Deerproof Garden Vegetables

Those assholes, it never fails, will hammer down not just your hostas but any edible item in your vegetable garden, too. It’s sad that deer have prevented so many people from having little homesteads and I am very stubborn when it comes to having it all – yes, there is a way to be a farmer in deer territory. I include my sly methods in my book. Ok…they are not sly. Well, some of them are.

It may involve either a little bit of an investment upfront and/or troubleshooting to create a deer proof vegetable garden, so I feel like it’s my job to explain the joys of vegetable gardening on a few levels just so you have an incentive to plow past any barrier to entry.

First off, one of my favorite garden memories is of the three years I tended and explored my first vegetable garden. I would go to all the geeky lengths of even starting seeds with grow lights in my kitchen so I could have strange starts for my garden. Like a deadbeat mom, I would also go on vacation and leave my bookish boyfriend to water them and water them he did not. Anyways, the survivors made it into the soil and the first year I would wait patiently for my spinach, in particular, to sprout enough leaves for my first home-grown salad.

The soil in the Mill Creek Valley is some of the only non-clay infused soil I’ve met in Cincinnati and this would be its’ virgin year of me tapping the nutrients in my yard. The house on the property was over 100 years old and no one had ever gardened there. River bottoms tend to have lots of yummy minerals that make plants tasty and big. This would be the year I came to appreciate soil and what great soil can do. Out into the yard I went with a bowl, a fork, some balsamic vinegar and olive oil. It was one of the first slightly warm days since spinach can be planted early in the year. I plucked several leaves and sat against the side of my salmon pink brick house and nibbled on chocolatey flavored greens.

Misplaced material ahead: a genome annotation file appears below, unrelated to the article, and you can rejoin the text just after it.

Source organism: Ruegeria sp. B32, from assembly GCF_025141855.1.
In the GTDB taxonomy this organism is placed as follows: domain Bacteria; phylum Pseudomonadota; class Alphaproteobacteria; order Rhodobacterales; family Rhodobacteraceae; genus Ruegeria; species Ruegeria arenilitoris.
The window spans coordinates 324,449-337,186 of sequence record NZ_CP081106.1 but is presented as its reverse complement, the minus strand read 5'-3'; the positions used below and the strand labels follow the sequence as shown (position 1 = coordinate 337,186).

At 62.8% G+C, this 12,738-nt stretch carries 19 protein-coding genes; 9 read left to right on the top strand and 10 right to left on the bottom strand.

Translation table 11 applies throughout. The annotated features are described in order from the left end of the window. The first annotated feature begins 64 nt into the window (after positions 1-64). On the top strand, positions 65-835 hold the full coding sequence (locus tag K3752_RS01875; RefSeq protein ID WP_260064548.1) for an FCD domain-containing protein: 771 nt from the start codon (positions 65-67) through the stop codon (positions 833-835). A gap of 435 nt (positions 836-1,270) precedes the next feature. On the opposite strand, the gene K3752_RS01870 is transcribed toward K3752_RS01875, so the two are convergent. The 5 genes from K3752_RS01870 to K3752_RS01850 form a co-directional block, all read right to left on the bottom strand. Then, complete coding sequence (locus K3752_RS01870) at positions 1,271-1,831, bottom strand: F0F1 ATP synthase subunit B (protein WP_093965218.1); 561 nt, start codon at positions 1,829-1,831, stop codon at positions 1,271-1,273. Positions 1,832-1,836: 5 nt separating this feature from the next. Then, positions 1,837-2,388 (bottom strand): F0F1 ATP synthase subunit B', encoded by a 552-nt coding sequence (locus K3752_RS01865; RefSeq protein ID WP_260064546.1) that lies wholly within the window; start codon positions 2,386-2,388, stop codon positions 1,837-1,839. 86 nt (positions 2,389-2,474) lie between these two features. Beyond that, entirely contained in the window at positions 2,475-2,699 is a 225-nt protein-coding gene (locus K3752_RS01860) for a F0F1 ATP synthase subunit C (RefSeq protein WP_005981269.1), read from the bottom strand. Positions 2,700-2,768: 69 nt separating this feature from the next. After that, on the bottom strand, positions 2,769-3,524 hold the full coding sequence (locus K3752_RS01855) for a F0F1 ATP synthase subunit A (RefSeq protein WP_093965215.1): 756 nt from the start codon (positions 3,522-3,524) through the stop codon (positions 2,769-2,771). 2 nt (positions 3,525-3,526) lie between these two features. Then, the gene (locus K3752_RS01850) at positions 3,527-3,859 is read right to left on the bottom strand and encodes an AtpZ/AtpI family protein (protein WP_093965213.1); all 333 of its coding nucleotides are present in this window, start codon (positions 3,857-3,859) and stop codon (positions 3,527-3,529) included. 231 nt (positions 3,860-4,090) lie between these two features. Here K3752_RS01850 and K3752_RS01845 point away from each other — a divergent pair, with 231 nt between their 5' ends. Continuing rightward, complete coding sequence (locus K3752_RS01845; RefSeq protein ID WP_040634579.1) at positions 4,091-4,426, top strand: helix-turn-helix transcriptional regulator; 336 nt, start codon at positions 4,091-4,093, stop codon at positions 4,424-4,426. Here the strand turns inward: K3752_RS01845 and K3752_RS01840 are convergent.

This salad would be one of my all time favorite meals. The leaves were not fully grown, so the texture was very plump, fresh, and a little curly. The flavor was full and layered – nothing like the round lobes of spinach from the store. This variety had slightly pointed tips on the leaves, too, and the color was a very deep green. All I had in this salad was spinach and dressing, and that’s all it needed. It was a very sexy salad.

Another reason vegetable gardening is such an important past time for me is due to its ability to ground me. I often grew too many vegetables to eat, and gave them away but the peace I would feel when playing with the plants at all stages of growth was very meditational for me. I would escape into my garden in between trying to finish my stressful architecture studio projects in college. For people who prefer active ways to zen out, instead of sitting in silence, tending a baby like this is a very sweet escape.

There are countless ways to enjoy vegetable gardening, and these are only two. You can check out my methods for Deer proofing your veggies in the Deer Proofing 101 eBook on our home page. If you are quite serious and want to get your garden gear right now, here’s all you need to get started. Hope onto the Facebook Community to ask questions about your garden. Do not let Jane Doe keep you from your veggie vision this time. Use the community so you can be #winning.

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